B.J. Upton was out of the Braves’ lineup Saturday night for the third consecutive game in which the Braves faced a right-hander, in favor of the left-handed hitting Jordan Schafer. Manager Fredi Gonzalez said Upton will be in the lineup Sunday against Nationals left-hander Gio Gonzalez, giving the impression that he’s platooning his .188-hitting center fielder.
But Gonzalez said before Saturday’s game he’s not looking at this necessarily as a platoon.
“I wouldn’t call it a platoon,” said Gonzalez, who said he had a conversation with Upton about it during last weekend’s Marlins series. “I’m calling it just a matchup situation. … I’m just trying to get a matchup for both of them and see what Schafer can do a little bit. I think B.J. is going to help us come here in the next five or six weeks, try to get him a good matchup and get him going. I think he’s going to be a big part of this run.”
For his part, Upton is not complaining. He said all the right things Saturday afternoon when asked about his limited playing time.
“I’m just rolling with it,” Upton said. “If I’m in the lineup, I’m in there. If I’m not, then I’m not. I don’t really have an argument. What’s my argument? I don’t. So he’s going to play who he wants to play, and that’s fine with me. Like I said, as long as we win, I’ll support my teammates regardless. We all have the same goal, that’s to get a championship, get a ring. Wherever I can pitch in to help, I’ll do it.”
Upton has struggled for much of the season, and he’s hitting a majors’ worst .093 (7-for-75) with runners in scoring position. But if he had a time where he might raise a complaint, he could make a case that he’s trying to build on the work he started on the Braves’ recent trip of five games in Philadelphia and Washington — when Upton hit .476 (10-for-21) and had a four-hit game. But he won’t complain.
“We’re going way too well for me to be worried about what I’m doing,” Upton said. “This is bigger than me. This is about the team.”
Uggla’s eyes: One day after undergoing laser eye surgery, Dan Uggla said he’s already seen considerable improvement. Uggla said his eyes were checked in a follow-up visit Saturday, and he tested with 20/15 vision. Because of recent problems with astigmatism, he had been at about 20/30 or 20/35.
“That tells me right there that it went good,” Uggla said. “There are some things that are going to be cloudy or whatever at times. But over the next three, four, five days it should settle in.”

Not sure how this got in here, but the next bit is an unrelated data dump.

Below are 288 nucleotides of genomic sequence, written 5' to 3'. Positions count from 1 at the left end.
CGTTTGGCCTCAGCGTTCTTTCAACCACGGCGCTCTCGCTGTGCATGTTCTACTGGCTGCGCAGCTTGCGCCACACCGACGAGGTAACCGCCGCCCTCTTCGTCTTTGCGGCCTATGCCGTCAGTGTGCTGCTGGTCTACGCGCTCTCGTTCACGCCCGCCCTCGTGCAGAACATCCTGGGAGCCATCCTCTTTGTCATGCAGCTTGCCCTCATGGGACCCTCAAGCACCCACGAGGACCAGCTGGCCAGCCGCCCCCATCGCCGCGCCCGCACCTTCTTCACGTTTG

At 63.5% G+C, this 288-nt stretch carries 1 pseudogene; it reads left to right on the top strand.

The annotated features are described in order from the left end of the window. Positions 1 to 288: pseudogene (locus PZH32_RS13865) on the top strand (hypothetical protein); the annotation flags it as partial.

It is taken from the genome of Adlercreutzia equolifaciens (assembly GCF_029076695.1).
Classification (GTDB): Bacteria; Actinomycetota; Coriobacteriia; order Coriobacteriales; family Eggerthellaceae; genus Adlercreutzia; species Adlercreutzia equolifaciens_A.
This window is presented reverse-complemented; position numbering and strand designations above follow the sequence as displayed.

Uggla planned to hit off the tee in the indoor cages Saturday afternoon and watch the game in the Braves’ dugout. Doctors don’t want him to risk getting dirt or particles in his eyes for the next couple of days, but they’ve told him he can start taking batting practice when the Braves travel to play the Mets in New York on Tuesday.
Uggla likely will go out on a minor league rehabilitation assignment toward the end of his time on the 15-day disabled list. He hopes he can return around Aug. 28, when he’s eligible.
The surgery performed by Dr. Alan Kozarsky took about 15 minutes for both eyes. Uggla said he felt some discomfort on his ride home, but after sleeping a few hours, he woke pain-free.
“I feel like I could play today,” Uggla said. “Who knows if I’d be effective or not, but that’s how good I feel like I’m seeing right now.”
Uggla is hitting a career-low .186 this season, though he’s second on the team with 21 home runs and is tied for the Braves’ lead in walks with 62.
“Hopefully they fixed my swing when I was under,” he joked.
Etc.: Shortstop Andrelton Simmons on the highlight play that Paul Janish made behind second base on a Wilson Ramos ground ball in the ninth inning of the Braves’ 3-2 win over the Nationals: “That’s a 10 in my book. That ball, I don’t get how he got to it in the first place and then get rid of it. … I don’t even know how he threw it because I couldn’t see his face. You should have seen it from my angle.” The Braves won the game on Justin Upton’s walk-off home run in the 10th inning. … Left-hander Paul Maholm made a rehabilitation outing for Single-A Rome on Saturday night, striking out six in 5 2/3 innings. He allowed four hits and one earned run, and didn’t walk anyone. He was scheduled to throw six innings or 80 pitches. The Braves will wait to see how his left wrist responds before deciding whether to insert him back into the rotation soon or send him out for a second rehab start. … The Braves have released infielder Blake DeWitt. DeWitt last appeared in a game April 19 in Pittsburgh and spent the better part of the past four months battling back problems. They moved Cristhian Martinez from the 15-day DL to the 60-day DL to make room for Phil Gosselin on the 40-man roster.